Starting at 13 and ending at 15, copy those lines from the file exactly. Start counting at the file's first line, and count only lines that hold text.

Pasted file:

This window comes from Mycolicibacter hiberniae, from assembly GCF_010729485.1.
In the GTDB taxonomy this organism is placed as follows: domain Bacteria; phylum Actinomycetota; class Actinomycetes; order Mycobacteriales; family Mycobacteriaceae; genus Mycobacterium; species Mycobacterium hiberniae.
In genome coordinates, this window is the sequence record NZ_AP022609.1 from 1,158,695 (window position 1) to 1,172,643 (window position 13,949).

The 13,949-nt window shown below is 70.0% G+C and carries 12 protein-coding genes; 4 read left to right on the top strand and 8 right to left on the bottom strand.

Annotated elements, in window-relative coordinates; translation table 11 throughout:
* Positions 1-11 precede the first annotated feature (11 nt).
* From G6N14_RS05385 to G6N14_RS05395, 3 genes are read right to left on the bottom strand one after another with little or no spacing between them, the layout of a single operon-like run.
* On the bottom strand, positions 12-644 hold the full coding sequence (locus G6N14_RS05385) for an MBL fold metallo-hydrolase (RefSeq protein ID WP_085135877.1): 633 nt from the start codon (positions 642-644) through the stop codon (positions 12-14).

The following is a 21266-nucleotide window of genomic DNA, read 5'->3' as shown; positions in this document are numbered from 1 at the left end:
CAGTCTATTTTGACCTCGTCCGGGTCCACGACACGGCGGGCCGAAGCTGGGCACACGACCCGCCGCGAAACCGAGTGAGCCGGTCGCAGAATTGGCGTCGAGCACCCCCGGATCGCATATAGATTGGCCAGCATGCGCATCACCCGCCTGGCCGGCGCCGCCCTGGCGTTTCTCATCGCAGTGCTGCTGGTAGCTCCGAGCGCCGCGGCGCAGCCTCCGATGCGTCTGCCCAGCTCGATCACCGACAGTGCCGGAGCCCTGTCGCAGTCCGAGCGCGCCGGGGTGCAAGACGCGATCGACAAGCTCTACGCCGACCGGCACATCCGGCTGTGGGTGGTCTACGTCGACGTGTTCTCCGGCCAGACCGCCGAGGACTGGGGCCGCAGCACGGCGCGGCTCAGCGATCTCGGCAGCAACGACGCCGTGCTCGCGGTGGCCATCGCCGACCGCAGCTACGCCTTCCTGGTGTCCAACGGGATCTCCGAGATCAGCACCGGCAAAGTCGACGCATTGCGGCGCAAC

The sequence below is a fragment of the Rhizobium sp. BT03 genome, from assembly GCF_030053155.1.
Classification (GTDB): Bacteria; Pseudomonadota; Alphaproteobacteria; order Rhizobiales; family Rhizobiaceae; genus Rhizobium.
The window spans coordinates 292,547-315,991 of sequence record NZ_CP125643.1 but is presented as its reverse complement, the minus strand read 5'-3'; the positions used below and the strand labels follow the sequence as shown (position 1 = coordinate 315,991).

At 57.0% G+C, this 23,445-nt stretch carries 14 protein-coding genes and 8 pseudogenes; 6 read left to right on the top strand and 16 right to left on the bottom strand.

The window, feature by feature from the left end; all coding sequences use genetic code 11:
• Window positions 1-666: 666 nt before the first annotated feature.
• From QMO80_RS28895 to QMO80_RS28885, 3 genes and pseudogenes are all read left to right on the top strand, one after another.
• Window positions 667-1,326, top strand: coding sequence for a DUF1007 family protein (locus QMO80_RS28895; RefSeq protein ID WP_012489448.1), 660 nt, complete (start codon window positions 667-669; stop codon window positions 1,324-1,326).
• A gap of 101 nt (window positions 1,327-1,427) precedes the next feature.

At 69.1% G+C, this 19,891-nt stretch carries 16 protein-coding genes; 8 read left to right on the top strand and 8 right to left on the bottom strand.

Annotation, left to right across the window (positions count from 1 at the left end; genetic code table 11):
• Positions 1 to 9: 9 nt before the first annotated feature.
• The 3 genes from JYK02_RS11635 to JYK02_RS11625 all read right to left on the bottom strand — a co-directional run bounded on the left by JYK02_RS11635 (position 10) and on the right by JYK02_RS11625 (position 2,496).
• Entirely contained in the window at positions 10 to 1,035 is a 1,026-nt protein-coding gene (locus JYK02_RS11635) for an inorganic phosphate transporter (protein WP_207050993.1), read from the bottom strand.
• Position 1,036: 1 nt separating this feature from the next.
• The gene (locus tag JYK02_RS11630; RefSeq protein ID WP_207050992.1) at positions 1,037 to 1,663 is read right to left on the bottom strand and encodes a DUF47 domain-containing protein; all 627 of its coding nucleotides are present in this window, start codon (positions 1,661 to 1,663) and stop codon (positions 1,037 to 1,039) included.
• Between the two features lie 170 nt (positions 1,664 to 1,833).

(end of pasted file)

The window spans coordinates 292,547-315,991 of sequence record NZ_CP125643.1 but is presented as its reverse complement, the minus strand read 5'-3'; the positions used below and the strand labels follow the sequence as shown (position 1 = coordinate 315,991).

At 57.0% G+C, this 23,445-nt stretch carries 14 protein-coding genes and 8 pseudogenes; 6 read left to right on the top strand and 16 right to left on the bottom strand.

The window, feature by feature from the left end; all coding sequences use genetic code 11: